After complete domination at the hands of the Montreal Canadiens, the true 2016-17 New York Rangers have shown face: soft and defenseless.It’s almost as if Claude Julien found something during the second intermission of game two that is completely irreversible in the world of Alain Vigneault.
You know the story. The New York Rangers were a mere 17 seconds away from taking a 2-0 series lead by capturing those first two on the road. It didn’t happen. What’s worse is the following four periods since that Tomas Plekanec equalizer, the Montreal Canadiens have completely dominated the Rangers.
Forget domination, it’s been a complete hockey embarrassment.
Every rush, every shift has seen the Blueshirts on their heels. There has been no sustaining offensive pressure, no forechecking and, most importantly, no defensive structure that has allowed the club to transition to an offensive attack.
Honestly, though, should anybody be surprised by this?
Think about personnel meetings between AV and general manager Jeff Gorton. What’s discussed? What goes on behind the scenes? Judging the typical Vigneault lineup, talent by way of offensive skill is usually the top priority.
Just take one glance at the opening night lineup:
— Elite Sports NY (@EliteSportsNY) October 13, 2016
Without apology, we called this lineup “soft.” Look at the 12 forwards. One through 12, there wasn’t an ounce of physical presence among the bunch. Even worse, there wasn’t that prototypical fourth-line defensive-minded center. Kevin Hayes, a guy who really has no business in this area, was suddenly thrust into a penalty kill role.
Instead of looking at the 82-game regular season, we looked at the real season, the one that truly separates the men from the boys, the Stanley Cup Playoffs.
Granted, this lineup flew out of the gate. During the first month of the season, the Rangers were, by far, the highest scoring team in the NHL. They skated blistering fast through the neutral zone and played AV’s transitional game to perfection while tallying over four goals a game.
Here’s where the rub comes …
The league figured them out. They realized that if they could clog the neutral zone and take advantage of New York’s poor defensive coverage in their own zone (which accounts for all five men, not just the two defensemen), opponents could easily outmuscle the team in blue.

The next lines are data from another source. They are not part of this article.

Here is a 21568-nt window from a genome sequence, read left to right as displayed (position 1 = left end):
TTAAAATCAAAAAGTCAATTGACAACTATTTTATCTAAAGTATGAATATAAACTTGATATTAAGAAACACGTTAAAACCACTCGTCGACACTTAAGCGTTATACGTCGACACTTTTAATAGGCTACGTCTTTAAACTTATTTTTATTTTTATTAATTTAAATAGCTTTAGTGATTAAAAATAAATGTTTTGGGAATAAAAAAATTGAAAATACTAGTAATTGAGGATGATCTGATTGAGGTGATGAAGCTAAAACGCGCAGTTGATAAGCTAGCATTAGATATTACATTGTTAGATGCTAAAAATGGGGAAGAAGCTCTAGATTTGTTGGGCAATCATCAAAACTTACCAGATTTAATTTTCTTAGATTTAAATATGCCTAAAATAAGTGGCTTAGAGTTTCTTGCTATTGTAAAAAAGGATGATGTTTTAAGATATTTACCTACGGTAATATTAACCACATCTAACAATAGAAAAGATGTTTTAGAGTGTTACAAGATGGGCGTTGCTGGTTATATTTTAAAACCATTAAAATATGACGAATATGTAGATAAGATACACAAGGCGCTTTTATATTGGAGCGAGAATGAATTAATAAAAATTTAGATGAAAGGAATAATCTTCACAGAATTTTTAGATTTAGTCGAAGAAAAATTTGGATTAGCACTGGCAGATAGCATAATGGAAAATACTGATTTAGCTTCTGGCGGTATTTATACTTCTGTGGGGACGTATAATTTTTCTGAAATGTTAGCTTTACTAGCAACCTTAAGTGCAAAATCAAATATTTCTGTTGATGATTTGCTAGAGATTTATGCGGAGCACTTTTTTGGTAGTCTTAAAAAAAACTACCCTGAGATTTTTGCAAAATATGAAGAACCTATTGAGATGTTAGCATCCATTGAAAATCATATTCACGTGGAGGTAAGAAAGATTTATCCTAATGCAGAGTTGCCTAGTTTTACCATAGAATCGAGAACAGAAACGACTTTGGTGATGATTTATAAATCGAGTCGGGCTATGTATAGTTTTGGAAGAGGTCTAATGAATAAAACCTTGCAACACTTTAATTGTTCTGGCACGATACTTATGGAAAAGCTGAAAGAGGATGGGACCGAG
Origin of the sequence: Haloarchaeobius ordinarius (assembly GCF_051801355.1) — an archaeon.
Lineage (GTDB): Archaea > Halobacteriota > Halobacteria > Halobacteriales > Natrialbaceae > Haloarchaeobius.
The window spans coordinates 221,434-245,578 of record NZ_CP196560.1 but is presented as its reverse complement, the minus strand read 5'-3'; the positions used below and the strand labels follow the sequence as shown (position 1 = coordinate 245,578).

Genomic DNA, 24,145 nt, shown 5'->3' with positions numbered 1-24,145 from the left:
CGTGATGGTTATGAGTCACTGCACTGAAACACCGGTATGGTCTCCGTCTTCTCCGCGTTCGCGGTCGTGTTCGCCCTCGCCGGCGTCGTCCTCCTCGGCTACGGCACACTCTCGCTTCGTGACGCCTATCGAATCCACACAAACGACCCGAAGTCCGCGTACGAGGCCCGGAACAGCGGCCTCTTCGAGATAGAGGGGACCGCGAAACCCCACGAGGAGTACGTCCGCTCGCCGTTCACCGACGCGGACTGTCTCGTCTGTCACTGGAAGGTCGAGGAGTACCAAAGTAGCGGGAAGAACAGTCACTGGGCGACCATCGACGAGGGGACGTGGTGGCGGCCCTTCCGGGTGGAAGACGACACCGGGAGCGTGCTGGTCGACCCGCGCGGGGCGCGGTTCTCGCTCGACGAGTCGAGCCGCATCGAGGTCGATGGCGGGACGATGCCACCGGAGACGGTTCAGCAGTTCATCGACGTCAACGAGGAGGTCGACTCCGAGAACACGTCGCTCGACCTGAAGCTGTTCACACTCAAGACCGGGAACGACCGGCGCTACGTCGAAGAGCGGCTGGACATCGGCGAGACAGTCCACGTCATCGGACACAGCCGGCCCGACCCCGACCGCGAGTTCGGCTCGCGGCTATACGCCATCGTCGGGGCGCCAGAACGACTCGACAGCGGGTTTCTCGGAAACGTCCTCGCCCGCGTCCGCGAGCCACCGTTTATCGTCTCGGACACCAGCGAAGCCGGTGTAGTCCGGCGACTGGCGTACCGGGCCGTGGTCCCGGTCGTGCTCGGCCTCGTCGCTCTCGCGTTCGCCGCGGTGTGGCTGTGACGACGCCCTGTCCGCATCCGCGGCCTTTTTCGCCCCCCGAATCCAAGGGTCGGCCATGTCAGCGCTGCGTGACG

This series has taken on the same pace.
New York flew out to a great start. In game one, with Henrik Lundqvist playing out of his mind, the offense did the rest en route to a victory. In fact, the Rangers even matched the Habs physicality from the outset. Most Rangers opponents look to come out physical. This isn’t a coincidence, thanks to the team’s softness from one through 18.
Since that rough and tough start the Rangers matched, things have turned drastically.
These New York Rangers simply cannot keep up if they look to play that physical style of play. What’s worse is if they try to play their fast-paced AV transitional game, the rules and rigors of the Stanley Cup Playoffs stop them cold in their tracks. Penalties are rarely called and, many might argue, the playoffs become a “no-holds-barred” version of regular hockey.
God bless Mats Zuccarello. He may be the heart and soul of the team. His pesky nature and annoying ways become a great positive for his club. Even still, he’s not enough to get a squad over that hump during the physical playoffs.
The Montreal Canadiens couldn’t dream of touching the talent and skill level possessed by the New York Rangers. Anybody who tries to argue this point is simply ignorant.
What the Habs lack in overall skill, however, they make up for with playoff-like stature. They showcase the better playoff players and playoff system. If Alain Vigneault is Mike D’Antoni, then Claude Julien is a JV version of Gregg Popovich. His trap system and focus on physicality and defense will knock out the finesse game in the tournament every seven-game series.
What the Rangers had going for them during the spring of 2014 is that AV’s offensive principles beautifully blended with John Tortorella’s tried and tested defensive personnel. The further we move away from that, the less success this group will find each spring.
Where’s the Rangers Gallagher or Shaw? Where’s their Milan Lucic or dare I say Brad Marchand? Where’s their guy who loves to get down and dirty in the physical areas of the ice (mainly skating over the opposiing goaltender)?
They don’t possess that guy. They also have just one defenseman who does an ample job of protecting Lundqvist (Brendan Smith).
We can’t be surprised if the Rangers lose this thing in five. They’re simply not built for the Stanley Cup Playoffs. They’re soft and can’t defend at a championship-caliber level.